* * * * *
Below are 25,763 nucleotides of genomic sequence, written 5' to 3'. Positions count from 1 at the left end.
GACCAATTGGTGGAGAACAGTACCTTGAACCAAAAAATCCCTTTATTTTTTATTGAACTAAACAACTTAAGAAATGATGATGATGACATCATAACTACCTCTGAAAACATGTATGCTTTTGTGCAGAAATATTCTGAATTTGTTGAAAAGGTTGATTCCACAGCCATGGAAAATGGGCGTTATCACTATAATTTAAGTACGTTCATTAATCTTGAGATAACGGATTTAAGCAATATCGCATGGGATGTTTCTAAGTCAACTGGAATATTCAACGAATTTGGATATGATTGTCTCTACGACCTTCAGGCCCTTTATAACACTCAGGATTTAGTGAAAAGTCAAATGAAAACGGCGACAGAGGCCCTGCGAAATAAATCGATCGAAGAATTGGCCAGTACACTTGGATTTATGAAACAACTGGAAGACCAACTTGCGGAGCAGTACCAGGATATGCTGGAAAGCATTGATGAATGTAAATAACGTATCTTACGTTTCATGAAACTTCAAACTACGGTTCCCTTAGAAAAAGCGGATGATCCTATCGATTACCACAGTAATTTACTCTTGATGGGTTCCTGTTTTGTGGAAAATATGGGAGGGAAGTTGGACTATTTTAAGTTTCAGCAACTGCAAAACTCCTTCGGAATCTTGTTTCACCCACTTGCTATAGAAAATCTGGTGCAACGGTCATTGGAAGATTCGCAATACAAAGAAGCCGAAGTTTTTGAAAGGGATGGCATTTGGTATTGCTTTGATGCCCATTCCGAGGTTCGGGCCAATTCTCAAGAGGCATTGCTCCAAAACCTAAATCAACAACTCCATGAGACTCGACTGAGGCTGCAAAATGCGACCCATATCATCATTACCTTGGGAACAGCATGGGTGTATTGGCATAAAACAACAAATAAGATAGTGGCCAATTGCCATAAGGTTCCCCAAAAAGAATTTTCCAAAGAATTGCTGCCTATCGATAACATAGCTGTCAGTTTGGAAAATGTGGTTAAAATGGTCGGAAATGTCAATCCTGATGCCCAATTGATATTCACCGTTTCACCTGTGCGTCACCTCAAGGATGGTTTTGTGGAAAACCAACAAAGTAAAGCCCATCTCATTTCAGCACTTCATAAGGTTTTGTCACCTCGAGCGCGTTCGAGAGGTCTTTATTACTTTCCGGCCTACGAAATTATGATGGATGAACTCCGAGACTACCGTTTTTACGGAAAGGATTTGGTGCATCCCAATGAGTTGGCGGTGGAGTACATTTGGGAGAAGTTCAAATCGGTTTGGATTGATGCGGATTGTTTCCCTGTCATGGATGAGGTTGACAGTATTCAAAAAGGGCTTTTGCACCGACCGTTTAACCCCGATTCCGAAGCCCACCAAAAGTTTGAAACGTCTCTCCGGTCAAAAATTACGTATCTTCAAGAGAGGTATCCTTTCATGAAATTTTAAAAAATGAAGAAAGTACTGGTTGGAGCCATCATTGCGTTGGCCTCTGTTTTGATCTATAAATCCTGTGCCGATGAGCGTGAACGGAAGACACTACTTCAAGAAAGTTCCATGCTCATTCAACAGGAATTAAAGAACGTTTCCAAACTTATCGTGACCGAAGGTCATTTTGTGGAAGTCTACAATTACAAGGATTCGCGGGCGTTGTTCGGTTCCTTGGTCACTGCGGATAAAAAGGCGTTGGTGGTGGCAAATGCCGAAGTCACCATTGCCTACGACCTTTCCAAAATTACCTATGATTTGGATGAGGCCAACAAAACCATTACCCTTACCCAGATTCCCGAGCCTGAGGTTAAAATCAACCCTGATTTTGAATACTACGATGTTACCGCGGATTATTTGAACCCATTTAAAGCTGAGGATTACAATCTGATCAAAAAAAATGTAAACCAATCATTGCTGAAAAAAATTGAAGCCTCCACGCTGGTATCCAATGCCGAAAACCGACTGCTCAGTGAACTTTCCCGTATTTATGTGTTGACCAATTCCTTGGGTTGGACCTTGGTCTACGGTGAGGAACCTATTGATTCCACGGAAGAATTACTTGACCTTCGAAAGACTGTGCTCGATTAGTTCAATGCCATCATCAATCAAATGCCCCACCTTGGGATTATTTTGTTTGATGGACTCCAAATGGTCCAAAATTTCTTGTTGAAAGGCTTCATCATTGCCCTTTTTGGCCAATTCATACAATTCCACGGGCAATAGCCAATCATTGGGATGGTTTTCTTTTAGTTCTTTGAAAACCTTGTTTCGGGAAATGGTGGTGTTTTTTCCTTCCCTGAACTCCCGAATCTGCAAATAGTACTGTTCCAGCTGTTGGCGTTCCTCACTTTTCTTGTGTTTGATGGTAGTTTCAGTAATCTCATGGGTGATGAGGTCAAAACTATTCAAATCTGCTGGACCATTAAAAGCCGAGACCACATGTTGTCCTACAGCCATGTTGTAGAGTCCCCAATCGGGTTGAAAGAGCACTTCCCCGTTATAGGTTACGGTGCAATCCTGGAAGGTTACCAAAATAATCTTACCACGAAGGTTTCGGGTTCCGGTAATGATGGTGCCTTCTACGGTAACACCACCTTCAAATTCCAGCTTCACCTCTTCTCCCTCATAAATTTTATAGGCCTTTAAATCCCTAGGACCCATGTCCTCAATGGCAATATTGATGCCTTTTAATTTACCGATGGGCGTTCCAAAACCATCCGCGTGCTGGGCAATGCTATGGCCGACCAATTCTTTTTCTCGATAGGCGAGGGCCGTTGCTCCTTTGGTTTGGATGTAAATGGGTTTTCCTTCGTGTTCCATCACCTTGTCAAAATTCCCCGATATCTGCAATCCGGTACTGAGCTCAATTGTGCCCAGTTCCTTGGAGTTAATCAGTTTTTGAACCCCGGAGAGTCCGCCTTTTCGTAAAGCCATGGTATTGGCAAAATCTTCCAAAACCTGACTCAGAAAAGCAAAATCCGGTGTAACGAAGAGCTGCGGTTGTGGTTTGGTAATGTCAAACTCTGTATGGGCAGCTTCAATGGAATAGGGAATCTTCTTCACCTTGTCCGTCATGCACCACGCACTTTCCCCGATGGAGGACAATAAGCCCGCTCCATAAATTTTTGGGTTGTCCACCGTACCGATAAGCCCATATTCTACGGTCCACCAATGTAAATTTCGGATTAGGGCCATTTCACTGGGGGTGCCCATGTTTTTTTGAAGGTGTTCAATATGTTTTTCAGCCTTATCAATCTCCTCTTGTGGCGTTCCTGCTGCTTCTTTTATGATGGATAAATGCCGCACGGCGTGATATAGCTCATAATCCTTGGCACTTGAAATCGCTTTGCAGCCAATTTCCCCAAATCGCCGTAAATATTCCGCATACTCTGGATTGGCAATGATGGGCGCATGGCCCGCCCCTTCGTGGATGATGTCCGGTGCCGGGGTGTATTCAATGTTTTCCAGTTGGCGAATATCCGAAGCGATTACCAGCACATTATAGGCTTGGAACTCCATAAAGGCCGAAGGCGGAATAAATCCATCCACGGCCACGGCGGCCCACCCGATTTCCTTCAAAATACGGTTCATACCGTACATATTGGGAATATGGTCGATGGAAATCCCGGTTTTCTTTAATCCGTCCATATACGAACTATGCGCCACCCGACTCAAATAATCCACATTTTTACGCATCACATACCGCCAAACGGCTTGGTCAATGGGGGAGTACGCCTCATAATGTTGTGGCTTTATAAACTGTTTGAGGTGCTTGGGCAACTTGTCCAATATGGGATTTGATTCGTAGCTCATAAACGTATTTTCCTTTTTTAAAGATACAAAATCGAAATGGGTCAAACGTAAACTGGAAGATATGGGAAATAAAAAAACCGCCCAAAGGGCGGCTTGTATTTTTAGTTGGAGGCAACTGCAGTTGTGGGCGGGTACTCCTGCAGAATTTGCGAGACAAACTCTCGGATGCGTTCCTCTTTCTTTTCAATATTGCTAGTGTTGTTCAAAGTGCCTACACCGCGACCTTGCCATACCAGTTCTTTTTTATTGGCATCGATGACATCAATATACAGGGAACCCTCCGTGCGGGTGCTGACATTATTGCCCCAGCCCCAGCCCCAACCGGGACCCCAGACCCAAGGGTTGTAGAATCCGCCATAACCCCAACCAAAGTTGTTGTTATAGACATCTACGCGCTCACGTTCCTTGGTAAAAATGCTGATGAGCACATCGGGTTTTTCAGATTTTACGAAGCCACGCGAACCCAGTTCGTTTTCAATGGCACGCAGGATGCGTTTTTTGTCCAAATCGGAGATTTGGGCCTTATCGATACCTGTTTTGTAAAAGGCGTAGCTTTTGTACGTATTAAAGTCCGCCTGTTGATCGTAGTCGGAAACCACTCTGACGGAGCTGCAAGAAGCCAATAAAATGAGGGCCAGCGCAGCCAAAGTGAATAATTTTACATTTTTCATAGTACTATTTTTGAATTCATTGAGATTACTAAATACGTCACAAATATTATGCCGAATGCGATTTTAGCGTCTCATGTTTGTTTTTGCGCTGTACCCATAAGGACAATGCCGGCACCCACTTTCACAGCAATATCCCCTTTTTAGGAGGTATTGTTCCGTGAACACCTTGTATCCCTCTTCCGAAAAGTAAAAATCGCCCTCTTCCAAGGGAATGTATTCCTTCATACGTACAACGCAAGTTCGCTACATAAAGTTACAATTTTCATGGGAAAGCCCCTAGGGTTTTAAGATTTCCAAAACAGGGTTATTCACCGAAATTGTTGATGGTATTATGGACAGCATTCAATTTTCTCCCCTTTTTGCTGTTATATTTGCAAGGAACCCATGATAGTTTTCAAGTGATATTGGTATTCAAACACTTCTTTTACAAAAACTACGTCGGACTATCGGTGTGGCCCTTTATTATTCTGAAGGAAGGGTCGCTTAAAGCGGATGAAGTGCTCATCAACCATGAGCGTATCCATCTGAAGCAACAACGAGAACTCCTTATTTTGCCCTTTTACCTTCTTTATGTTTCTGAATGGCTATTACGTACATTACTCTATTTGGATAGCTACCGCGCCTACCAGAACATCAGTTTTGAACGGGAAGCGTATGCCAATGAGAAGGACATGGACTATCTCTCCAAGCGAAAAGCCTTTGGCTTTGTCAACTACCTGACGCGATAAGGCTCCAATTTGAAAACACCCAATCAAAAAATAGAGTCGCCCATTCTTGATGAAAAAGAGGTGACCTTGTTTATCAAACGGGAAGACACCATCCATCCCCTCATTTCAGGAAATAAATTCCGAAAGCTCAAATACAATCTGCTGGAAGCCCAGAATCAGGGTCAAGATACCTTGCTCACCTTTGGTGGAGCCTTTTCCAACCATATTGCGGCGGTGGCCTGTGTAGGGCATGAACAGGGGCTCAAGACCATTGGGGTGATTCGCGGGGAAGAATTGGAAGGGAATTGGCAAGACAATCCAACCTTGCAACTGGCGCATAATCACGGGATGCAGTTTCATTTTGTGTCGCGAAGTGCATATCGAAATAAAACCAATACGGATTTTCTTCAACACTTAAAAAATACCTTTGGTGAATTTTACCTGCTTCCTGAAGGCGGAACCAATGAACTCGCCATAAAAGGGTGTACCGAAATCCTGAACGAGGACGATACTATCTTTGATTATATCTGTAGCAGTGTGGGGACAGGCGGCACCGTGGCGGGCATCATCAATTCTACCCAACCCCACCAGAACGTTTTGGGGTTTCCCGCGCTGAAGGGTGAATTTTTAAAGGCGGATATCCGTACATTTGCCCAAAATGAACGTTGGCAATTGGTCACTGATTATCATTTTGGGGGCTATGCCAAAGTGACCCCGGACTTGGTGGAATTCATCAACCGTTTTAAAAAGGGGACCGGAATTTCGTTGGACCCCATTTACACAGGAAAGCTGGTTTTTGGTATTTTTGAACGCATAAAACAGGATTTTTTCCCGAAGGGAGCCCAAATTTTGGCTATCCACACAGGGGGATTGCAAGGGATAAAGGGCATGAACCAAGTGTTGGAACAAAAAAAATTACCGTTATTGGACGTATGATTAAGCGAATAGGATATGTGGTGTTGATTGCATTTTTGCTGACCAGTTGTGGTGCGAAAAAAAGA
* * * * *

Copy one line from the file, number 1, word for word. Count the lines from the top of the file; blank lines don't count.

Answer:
Below are 25,763 nucleotides of genomic sequence, written 5' to 3'. Positions count from 1 at the left end.